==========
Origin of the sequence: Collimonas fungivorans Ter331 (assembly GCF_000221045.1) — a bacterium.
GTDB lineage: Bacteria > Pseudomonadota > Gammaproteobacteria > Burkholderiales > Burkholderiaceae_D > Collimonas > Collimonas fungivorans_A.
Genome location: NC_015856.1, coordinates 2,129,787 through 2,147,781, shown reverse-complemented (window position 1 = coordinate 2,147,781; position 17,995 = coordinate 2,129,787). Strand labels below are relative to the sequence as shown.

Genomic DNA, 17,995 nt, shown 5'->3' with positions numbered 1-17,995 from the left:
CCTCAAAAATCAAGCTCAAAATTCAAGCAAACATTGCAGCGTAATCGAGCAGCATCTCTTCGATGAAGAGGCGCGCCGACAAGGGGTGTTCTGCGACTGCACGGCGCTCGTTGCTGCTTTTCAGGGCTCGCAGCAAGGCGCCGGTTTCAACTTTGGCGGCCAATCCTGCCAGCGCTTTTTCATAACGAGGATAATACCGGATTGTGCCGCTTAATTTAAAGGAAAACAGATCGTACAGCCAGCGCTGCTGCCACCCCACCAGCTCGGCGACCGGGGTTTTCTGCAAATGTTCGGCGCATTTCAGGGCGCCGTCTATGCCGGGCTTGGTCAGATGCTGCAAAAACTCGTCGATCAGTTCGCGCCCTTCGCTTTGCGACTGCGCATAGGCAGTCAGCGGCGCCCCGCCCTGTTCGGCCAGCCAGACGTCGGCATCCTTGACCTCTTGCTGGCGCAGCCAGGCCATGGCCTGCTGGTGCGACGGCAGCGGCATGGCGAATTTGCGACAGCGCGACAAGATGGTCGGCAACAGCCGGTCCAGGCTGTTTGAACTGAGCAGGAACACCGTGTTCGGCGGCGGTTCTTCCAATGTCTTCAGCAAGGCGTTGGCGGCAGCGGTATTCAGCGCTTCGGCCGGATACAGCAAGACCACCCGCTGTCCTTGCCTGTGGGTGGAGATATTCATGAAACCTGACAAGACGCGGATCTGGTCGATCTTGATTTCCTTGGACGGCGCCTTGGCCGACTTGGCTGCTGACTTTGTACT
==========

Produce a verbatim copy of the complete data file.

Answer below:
Origin of the sequence: Collimonas fungivorans Ter331 (assembly GCF_000221045.1) — a bacterium.
GTDB lineage: Bacteria > Pseudomonadota > Gammaproteobacteria > Burkholderiales > Burkholderiaceae_D > Collimonas > Collimonas fungivorans_A.
Genome location: NC_015856.1, coordinates 2,129,787 through 2,147,781, shown reverse-complemented (window position 1 = coordinate 2,147,781; position 17,995 = coordinate 2,129,787). Strand labels below are relative to the sequence as shown.

Genomic DNA, 17,995 nt, shown 5'->3' with positions numbered 1-17,995 from the left:
CCTCAAAAATCAAGCTCAAAATTCAAGCAAACATTGCAGCGTAATCGAGCAGCATCTCTTCGATGAAGAGGCGCGCCGACAAGGGGTGTTCTGCGACTGCACGGCGCTCGTTGCTGCTTTTCAGGGCTCGCAGCAAGGCGCCGGTTTCAACTTTGGCGGCCAATCCTGCCAGCGCTTTTTCATAACGAGGATAATACCGGATTGTGCCGCTTAATTTAAAGGAAAACAGATCGTACAGCCAGCGCTGCTGCCACCCCACCAGCTCGGCGACCGGGGTTTTCTGCAAATGTTCGGCGCATTTCAGGGCGCCGTCTATGCCGGGCTTGGTCAGATGCTGCAAAAACTCGTCGATCAGTTCGCGCCCTTCGCTTTGCGACTGCGCATAGGCAGTCAGCGGCGCCCCGCCCTGTTCGGCCAGCCAGACGTCGGCATCCTTGACCTCTTGCTGGCGCAGCCAGGCCATGGCCTGCTGGTGCGACGGCAGCGGCATGGCGAATTTGCGACAGCGCGACAAGATGGTCGGCAACAGCCGGTCCAGGCTGTTTGAACTGAGCAGGAACACCGTGTTCGGCGGCGGTTCTTCCAATGTCTTCAGCAAGGCGTTGGCGGCAGCGGTATTCAGCGCTTCGGCCGGATACAGCAAGACCACCCGCTGTCCTTGCCTGTGGGTGGAGATATTCATGAAACCTGACAAGACGCGGATCTGGTCGATCTTGATTTCCTTGGACGGCGCCTTGGCCGACTTGGCTGCTGACTTTGTACT